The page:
Editor’s note: This is a satirical article.
Howard Beale has been teaching Gilded Age history at Dalhousie University since 1974. One recent night, at 12:47 a.m., he sleepily walked into his kitchen to get one last piece of pecan pie and noticed an odd light blinking over his desktop computer in the living room. As he got closer, he realized it was his external webcam notifying him it needed new batteries. He wondered why.
Howard rarely uses his webcam as the course he teaches is asynchronous. He thought he only turned the webcam on once a week for his office hours. Howard shrugged, ate his pie and went back to bed. The next day, his daughter came over to try and figure out why the webcam had run out of power so quickly.
“Turns out he had been streaming live on Collaborate Ultra for 51 days,” says Howard’s daughter Louise Beale. Her father had opened Collaborate Ultra for his first set of office hours and never understood he was also supposed to close it.
At first, Howard was embarrassed and concerned that more than 200 students had been able to look into his home whenever they pleased. But it turns out Howard’s constant presence helped many students get through anxious nights of studying amid the difficulty of virtual learning.
“This is legitimately the only thing Dal has ever done to improve student mental health,” said Diana Christensen, a student in Howard’s class.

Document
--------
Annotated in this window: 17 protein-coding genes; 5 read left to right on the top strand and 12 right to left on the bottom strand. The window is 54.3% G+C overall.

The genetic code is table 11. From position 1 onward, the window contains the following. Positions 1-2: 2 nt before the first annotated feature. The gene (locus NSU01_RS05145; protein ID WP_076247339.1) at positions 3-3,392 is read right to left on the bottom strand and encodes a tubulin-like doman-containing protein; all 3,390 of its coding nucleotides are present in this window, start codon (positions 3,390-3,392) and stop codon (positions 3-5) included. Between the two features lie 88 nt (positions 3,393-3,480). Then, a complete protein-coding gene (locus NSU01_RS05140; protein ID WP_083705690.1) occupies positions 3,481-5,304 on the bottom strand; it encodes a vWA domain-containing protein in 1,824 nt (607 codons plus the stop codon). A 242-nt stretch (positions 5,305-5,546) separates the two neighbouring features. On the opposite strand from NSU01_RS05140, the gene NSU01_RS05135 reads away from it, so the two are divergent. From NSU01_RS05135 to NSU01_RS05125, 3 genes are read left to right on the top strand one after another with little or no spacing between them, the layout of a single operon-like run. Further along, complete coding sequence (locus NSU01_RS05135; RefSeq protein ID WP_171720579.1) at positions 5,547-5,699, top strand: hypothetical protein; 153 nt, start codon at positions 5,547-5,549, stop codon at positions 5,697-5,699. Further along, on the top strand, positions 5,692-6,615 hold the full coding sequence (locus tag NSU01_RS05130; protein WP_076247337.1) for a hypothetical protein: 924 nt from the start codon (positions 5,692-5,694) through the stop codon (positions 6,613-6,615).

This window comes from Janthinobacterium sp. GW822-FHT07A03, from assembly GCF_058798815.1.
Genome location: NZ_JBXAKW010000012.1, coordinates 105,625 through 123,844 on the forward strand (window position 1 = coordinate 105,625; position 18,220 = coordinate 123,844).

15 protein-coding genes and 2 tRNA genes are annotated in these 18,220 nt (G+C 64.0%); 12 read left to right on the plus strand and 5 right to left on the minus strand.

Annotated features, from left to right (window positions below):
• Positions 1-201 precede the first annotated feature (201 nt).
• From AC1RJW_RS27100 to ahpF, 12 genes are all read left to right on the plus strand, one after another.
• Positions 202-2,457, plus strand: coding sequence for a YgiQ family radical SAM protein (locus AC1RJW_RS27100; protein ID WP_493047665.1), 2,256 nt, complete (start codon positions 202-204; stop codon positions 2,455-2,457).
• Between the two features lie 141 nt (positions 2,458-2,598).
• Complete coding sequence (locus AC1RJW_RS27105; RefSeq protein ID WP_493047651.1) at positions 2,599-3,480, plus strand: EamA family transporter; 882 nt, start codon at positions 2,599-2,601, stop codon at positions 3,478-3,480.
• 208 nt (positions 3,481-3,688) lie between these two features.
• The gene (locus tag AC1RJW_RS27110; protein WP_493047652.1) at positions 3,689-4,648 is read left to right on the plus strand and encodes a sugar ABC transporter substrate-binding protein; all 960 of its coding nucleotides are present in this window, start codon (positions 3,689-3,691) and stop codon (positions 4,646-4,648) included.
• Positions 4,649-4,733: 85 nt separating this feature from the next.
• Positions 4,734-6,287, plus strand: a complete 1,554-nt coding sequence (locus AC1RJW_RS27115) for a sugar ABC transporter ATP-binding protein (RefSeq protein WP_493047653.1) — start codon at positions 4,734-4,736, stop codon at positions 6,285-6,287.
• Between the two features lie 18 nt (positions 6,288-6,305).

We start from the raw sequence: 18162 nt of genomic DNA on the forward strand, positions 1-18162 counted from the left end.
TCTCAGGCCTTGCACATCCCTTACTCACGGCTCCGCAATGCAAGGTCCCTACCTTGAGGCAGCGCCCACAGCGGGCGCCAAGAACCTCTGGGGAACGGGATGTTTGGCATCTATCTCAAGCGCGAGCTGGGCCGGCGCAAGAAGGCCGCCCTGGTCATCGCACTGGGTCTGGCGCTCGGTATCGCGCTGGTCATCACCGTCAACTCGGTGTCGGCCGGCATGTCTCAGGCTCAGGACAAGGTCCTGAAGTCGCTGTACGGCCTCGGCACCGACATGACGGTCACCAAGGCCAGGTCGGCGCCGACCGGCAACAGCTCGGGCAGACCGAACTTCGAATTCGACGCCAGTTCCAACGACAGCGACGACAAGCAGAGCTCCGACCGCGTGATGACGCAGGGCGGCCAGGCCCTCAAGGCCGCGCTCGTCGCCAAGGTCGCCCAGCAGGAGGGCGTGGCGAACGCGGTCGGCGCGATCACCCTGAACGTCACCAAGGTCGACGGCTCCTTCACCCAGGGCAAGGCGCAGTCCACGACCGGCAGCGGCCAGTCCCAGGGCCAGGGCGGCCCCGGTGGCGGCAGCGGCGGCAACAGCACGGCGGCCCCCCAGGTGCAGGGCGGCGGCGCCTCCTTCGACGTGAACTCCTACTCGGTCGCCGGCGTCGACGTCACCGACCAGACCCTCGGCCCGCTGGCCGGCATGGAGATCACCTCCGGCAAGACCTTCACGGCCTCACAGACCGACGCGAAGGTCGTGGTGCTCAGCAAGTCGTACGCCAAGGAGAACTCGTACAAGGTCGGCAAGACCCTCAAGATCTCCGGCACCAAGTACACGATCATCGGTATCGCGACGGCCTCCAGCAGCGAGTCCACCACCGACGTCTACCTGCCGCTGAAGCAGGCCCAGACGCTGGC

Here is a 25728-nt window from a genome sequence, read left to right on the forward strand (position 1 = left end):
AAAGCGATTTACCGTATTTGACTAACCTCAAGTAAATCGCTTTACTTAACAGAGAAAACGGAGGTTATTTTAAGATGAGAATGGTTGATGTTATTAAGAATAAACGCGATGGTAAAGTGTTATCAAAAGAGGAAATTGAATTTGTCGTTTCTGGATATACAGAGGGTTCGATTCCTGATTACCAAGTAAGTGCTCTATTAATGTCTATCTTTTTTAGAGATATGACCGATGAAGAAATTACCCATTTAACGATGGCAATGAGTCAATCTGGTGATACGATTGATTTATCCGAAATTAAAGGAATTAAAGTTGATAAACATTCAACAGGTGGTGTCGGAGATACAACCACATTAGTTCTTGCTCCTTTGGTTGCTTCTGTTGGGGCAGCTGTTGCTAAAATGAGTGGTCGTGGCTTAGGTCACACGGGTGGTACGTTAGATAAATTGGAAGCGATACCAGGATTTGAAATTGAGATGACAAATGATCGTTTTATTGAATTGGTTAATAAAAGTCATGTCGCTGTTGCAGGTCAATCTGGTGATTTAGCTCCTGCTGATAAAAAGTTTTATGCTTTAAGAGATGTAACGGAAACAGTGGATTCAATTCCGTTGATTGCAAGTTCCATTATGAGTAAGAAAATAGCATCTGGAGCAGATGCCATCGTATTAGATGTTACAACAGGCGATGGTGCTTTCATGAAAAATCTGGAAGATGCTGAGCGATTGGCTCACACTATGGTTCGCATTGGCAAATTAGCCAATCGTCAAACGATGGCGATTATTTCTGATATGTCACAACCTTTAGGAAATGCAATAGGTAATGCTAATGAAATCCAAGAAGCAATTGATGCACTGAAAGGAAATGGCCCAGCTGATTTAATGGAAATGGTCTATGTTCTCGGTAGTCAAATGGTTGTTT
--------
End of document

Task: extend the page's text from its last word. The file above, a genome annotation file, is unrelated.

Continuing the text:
According to Howard, Dal has reached out to him about continuing the streams. The university has proposed replacing the Student Health and Wellness Centre with a theatre where Howard would be constantly livestreamed.
Students become attached to Beale
“My five roommates and I were all watching when he went to get the pecan pie. We used to keep it on all night on someone’s laptop just in case anything happened,” said Christensen.
“We could tell the camera was blinking and when he got close to it our roommate Josh just started bawling,” she said. “The relief we felt when he went back to bed just made it so much more crushing when Louise turned it off during lunch the next day.”
Another student, Max Schumacher, says Howard’s streams were the only thing that kept him from dropping out of university.
“So that’s pretty much the end of the line for me,” Schumacher said. He’s hoping to attend Saint Mary’s University next year.
Dal wants Beale to continue
“Dal is committed to meeting the mental health needs of its students. If a method of mental health support is successful we will continue to use it, no matter how unconventional,” said university spokesperson Dale Housey in an email to the Dalhousie Gazette.
When asked about the idea, Howard said, “During the Gilded Age, mental health was the responsibility of the asylum.” It is unclear if he understands what exactly the university wants him to do.
According to Louise, adjusting to virtual teaching has been a large challenge for Howard.
“You have to understand, until last year he would write his PowerPoints out by hand and have a [teacher’s assistant] create them,” Louise said.
Amidst this unusual situation, Beale reflects fondly on the earlier days of his time at Dal.
“When I first got here in the 1970s,” he said, “the only thing I’d have to do for a student’s mental health was light their cigarette.”